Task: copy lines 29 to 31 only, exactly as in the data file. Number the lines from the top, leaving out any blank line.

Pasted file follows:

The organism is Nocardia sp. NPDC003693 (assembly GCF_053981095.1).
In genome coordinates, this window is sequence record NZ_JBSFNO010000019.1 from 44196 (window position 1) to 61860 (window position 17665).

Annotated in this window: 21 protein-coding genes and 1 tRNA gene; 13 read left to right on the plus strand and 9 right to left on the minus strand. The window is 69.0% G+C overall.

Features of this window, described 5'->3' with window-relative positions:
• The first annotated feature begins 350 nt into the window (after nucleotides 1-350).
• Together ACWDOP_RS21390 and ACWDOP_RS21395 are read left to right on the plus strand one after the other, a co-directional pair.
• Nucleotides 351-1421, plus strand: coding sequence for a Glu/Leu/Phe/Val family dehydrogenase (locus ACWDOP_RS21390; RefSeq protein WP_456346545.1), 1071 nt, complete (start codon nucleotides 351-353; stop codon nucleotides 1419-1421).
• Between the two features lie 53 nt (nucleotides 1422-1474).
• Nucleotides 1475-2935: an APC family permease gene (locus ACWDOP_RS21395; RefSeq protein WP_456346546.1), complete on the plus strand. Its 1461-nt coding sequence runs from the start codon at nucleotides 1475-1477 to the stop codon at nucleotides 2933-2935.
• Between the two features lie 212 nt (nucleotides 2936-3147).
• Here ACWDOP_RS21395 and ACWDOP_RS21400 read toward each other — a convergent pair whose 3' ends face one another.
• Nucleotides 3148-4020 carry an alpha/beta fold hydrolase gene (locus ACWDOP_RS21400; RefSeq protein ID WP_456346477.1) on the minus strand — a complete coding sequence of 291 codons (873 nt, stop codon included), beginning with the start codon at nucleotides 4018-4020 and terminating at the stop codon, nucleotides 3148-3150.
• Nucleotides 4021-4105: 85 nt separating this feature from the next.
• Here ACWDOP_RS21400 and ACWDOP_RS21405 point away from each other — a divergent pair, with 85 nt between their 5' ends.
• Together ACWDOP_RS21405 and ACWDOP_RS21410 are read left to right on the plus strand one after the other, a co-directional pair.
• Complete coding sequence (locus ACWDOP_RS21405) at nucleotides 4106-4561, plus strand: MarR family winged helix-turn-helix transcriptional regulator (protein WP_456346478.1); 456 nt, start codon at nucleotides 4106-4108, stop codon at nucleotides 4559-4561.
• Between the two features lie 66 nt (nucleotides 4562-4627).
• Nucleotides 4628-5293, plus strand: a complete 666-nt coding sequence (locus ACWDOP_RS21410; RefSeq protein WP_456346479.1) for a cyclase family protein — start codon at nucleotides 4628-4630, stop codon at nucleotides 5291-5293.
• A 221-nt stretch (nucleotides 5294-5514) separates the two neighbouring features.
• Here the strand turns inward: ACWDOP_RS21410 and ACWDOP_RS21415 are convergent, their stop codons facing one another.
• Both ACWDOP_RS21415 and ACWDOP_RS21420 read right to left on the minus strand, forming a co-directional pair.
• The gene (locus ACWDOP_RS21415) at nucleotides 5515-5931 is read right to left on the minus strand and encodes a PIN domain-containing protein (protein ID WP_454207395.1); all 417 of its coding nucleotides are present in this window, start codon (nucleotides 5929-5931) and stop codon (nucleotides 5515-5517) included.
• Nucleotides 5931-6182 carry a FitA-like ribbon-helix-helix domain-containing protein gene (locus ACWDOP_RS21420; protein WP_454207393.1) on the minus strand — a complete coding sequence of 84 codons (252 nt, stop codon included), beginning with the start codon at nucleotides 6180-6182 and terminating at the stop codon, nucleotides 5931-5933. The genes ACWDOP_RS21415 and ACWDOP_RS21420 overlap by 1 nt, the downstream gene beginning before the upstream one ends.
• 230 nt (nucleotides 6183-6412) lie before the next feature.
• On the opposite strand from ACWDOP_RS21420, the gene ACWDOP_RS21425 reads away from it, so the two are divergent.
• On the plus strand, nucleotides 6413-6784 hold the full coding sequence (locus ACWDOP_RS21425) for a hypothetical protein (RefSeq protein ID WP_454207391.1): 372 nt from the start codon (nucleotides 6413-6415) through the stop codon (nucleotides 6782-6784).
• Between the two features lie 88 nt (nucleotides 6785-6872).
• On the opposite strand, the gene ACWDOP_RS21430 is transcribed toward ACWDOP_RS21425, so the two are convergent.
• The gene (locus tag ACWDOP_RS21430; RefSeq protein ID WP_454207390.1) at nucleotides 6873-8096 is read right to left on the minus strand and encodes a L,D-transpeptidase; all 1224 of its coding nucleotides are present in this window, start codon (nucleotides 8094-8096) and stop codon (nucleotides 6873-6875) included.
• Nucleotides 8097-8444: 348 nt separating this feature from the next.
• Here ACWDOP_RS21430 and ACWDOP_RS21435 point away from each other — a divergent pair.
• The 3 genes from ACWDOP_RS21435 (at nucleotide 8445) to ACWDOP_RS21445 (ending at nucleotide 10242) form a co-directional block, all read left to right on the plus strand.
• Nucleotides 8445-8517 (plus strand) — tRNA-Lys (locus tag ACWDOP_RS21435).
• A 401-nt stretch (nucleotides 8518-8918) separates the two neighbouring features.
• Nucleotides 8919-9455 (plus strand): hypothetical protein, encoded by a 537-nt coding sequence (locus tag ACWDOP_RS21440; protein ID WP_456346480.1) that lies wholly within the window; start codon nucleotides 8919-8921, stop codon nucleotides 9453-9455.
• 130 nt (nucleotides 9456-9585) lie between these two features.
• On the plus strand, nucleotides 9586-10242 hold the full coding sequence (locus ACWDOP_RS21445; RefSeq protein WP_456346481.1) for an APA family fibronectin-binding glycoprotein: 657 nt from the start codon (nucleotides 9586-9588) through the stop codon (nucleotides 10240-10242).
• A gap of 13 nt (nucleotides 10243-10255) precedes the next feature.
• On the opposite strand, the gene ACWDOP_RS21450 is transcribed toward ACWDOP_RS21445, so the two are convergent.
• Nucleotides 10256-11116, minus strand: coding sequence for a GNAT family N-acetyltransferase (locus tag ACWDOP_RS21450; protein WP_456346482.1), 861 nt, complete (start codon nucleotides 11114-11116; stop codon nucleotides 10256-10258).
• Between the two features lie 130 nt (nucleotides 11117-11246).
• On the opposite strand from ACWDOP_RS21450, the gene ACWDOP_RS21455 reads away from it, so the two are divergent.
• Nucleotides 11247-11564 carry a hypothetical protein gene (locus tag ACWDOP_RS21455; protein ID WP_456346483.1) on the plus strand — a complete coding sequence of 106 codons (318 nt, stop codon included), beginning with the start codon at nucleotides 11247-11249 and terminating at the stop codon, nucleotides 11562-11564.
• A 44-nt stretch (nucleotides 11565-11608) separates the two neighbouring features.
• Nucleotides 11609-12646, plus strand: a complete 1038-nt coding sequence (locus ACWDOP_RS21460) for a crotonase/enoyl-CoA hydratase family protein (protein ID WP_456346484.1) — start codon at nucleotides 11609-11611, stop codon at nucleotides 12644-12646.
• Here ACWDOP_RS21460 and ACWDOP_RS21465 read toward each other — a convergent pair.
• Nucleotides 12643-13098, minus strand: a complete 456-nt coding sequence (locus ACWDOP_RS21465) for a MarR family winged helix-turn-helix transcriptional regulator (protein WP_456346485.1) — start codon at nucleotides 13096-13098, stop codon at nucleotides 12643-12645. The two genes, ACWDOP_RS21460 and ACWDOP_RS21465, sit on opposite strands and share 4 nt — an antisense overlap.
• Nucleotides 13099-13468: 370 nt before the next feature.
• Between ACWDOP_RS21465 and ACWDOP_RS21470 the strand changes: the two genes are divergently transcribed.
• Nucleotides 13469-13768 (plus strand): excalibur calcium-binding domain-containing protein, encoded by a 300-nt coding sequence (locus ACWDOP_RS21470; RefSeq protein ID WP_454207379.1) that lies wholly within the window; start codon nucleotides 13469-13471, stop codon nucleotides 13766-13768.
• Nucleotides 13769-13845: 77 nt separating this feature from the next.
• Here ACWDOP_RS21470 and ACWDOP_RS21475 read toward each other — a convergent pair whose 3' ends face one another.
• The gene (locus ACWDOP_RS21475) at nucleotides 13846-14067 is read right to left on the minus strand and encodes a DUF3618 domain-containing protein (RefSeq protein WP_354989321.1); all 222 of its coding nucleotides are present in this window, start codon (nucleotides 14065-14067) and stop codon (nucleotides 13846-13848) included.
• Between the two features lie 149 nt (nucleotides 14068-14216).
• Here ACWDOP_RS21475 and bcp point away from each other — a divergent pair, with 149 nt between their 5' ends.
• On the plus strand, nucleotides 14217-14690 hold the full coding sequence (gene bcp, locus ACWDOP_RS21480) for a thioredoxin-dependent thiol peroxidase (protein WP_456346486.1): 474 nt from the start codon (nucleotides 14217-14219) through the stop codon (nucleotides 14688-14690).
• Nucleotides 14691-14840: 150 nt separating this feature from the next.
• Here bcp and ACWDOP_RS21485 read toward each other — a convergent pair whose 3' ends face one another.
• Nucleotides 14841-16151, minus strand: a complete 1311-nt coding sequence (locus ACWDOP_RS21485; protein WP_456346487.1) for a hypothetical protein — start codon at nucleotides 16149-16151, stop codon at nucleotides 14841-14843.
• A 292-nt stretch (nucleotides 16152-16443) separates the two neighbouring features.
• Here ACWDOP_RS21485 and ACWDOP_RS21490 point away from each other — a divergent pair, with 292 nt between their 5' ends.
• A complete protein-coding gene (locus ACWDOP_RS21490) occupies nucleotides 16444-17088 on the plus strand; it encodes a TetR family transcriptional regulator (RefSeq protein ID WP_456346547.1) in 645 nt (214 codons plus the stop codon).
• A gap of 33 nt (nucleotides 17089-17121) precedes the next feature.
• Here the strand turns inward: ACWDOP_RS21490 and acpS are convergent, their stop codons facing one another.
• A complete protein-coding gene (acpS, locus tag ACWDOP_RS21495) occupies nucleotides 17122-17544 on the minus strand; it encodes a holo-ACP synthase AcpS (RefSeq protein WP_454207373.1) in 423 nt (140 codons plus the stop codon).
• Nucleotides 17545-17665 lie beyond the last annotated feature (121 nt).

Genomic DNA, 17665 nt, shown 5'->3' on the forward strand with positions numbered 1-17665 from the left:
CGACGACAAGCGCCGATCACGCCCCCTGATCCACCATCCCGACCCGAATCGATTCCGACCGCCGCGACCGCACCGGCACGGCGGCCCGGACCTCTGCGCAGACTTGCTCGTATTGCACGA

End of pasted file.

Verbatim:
• The gene (locus tag ACWDOP_RS21430; RefSeq protein ID WP_454207390.1) at nucleotides 6873-8096 is read right to left on the minus strand and encodes a L,D-transpeptidase; all 1224 of its coding nucleotides are present in this window, start codon (nucleotides 8094-8096) and stop codon (nucleotides 6873-6875) included.
• Nucleotides 8097-8444: 348 nt separating this feature from the next.
• Here ACWDOP_RS21430 and ACWDOP_RS21435 point away from each other — a divergent pair.